This week is Refugee Week, a UK-wide festival celebrating the contributions, creativity and resilience of refugees. We have been reflecting on Hampstead's history as a place of refuge for those who have found themselves displaced through religious, political or racial persecution. In particular, we've been exploring the objects in our collection made by or associated with the many European émigrés who came to Hampstead and the surrounding area during the 1930s and 40s and the communities of support that developed to help them.
This was the subject of our exhibition which opened last September, entitled 'Art Aiding Politics; Hampstead in the 1930s and 40s'. We were very proud that this exhibition was part of the Insiders/Outsiders festival, a nationwide arts festival celebrating refugees from Nazi Europe and their contribution to British culture. The Insiders/Outsiders team have also been celebrating Refugee Week with a series of online events which we shared in last week's newsletter. We hope you managed to join some of them!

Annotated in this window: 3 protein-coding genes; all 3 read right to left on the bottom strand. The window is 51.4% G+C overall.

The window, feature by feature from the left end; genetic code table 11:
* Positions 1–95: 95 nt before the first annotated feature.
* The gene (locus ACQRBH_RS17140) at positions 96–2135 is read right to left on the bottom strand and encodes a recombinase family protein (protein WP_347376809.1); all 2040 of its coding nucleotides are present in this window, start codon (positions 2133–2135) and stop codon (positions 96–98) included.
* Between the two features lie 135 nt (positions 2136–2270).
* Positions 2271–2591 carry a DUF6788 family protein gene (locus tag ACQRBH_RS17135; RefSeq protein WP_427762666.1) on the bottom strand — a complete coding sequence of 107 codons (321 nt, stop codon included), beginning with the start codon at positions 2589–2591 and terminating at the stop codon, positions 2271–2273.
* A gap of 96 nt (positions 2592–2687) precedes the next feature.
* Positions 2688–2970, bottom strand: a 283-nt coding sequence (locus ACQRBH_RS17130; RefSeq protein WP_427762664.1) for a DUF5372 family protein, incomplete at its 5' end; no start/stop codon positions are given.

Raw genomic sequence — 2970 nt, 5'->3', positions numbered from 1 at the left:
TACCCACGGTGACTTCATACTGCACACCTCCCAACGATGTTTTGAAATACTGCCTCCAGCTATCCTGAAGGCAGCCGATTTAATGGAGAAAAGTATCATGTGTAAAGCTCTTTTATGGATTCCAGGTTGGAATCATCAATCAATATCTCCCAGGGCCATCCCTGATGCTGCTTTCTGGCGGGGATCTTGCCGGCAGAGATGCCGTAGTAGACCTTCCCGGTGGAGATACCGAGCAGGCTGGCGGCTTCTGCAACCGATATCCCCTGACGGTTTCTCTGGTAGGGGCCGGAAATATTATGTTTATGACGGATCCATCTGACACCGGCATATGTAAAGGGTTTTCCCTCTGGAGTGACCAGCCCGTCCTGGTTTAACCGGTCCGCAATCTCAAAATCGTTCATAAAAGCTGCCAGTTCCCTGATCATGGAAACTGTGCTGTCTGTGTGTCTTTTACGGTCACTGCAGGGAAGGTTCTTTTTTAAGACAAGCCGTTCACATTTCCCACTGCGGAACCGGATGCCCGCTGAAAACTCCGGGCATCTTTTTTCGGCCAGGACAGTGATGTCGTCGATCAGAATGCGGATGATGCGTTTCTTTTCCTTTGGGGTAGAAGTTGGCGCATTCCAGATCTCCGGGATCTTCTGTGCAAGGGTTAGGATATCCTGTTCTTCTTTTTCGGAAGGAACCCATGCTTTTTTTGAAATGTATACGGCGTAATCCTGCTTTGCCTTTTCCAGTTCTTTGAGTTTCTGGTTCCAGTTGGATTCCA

The painting pictured above was made by the artist Fred Uhlman, himself a refugee from Nazi Germany who, alongside his wife Diana and other Hampstead residents, helped to set up the Artists' Refugee Committee (ARC) in 1938. Alongside the Uhlmans, founders included Roland Penrose, Stephen and Muirhead Bone and Richard Carline. In the exhibition, we highlighted the work of the ARC, which was established to help a group of exiled artists in Prague. The group called themselves the Oskar-Kokoschka-Bund (OKB), after the expressionist painter whose work was considered 'degenerate' by the Nazi party (although Kokoschka was not a member of the group). The OKB were no longer safe due to Czechoslovakia's imminent German occupation.
Fred and Diana Uhlman's house became the ARC's headquarters, from where Diana worked tirelessly as their secretary to secure the correct paperwork, accommodation and guarantors for the artists and their partners to come to the UK. This was achieved through the support and generosity of their neighbours. The ARC succeeded in gaining safe passage for more than 20 OKB artists into the UK and began to help other artists, including writers and musicians, escape the continent. In June 1940, when the British government began to intern German-speaking refugees as 'enemy aliens', the Artists Refugee Committee supported interned artists and helped to orchestrate their release.
Fred Uhlman was the subject of a major exhibition at Burgh House in 2018. The hardback accompanying book of the exhibition, edited by exhibition Curator Nicola Baird, can be purchased from us by emailing firstname.lastname@example.org.
Image: Fred Uhlman (1901-85), Manor Lodge, Hampstead, ca. 1950, Oil on canvas, Collection of Burgh House